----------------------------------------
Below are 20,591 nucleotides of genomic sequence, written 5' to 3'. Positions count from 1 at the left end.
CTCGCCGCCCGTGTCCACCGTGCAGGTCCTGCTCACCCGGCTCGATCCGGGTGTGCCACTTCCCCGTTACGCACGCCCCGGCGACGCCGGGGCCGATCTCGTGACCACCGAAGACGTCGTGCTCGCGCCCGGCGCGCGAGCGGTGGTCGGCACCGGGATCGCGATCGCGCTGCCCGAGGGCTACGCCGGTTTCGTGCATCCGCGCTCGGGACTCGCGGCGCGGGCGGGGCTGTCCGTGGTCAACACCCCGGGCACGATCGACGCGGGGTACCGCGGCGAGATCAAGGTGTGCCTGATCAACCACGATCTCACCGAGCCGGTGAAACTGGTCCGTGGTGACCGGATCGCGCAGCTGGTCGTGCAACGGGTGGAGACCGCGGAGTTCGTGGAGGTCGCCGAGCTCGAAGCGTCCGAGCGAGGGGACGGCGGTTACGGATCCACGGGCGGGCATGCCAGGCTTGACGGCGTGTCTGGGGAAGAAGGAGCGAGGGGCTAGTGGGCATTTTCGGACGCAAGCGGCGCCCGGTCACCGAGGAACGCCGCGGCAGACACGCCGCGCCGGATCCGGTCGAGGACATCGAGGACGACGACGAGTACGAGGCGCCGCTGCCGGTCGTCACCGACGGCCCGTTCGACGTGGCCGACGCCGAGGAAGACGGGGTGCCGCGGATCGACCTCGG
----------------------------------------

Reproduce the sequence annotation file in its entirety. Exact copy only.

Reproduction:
Below are 20,591 nucleotides of genomic sequence, written 5' to 3'. Positions count from 1 at the left end.
CTCGCCGCCCGTGTCCACCGTGCAGGTCCTGCTCACCCGGCTCGATCCGGGTGTGCCACTTCCCCGTTACGCACGCCCCGGCGACGCCGGGGCCGATCTCGTGACCACCGAAGACGTCGTGCTCGCGCCCGGCGCGCGAGCGGTGGTCGGCACCGGGATCGCGATCGCGCTGCCCGAGGGCTACGCCGGTTTCGTGCATCCGCGCTCGGGACTCGCGGCGCGGGCGGGGCTGTCCGTGGTCAACACCCCGGGCACGATCGACGCGGGGTACCGCGGCGAGATCAAGGTGTGCCTGATCAACCACGATCTCACCGAGCCGGTGAAACTGGTCCGTGGTGACCGGATCGCGCAGCTGGTCGTGCAACGGGTGGAGACCGCGGAGTTCGTGGAGGTCGCCGAGCTCGAAGCGTCCGAGCGAGGGGACGGCGGTTACGGATCCACGGGCGGGCATGCCAGGCTTGACGGCGTGTCTGGGGAAGAAGGAGCGAGGGGCTAGTGGGCATTTTCGGACGCAAGCGGCGCCCGGTCACCGAGGAACGCCGCGGCAGACACGCCGCGCCGGATCCGGTCGAGGACATCGAGGACGACGACGAGTACGAGGCGCCGCTGCCGGTCGTCACCGACGGCCCGTTCGACGTGGCCGACGCCGAGGAAGACGGGGTGCCGCGGATCGACCTCGG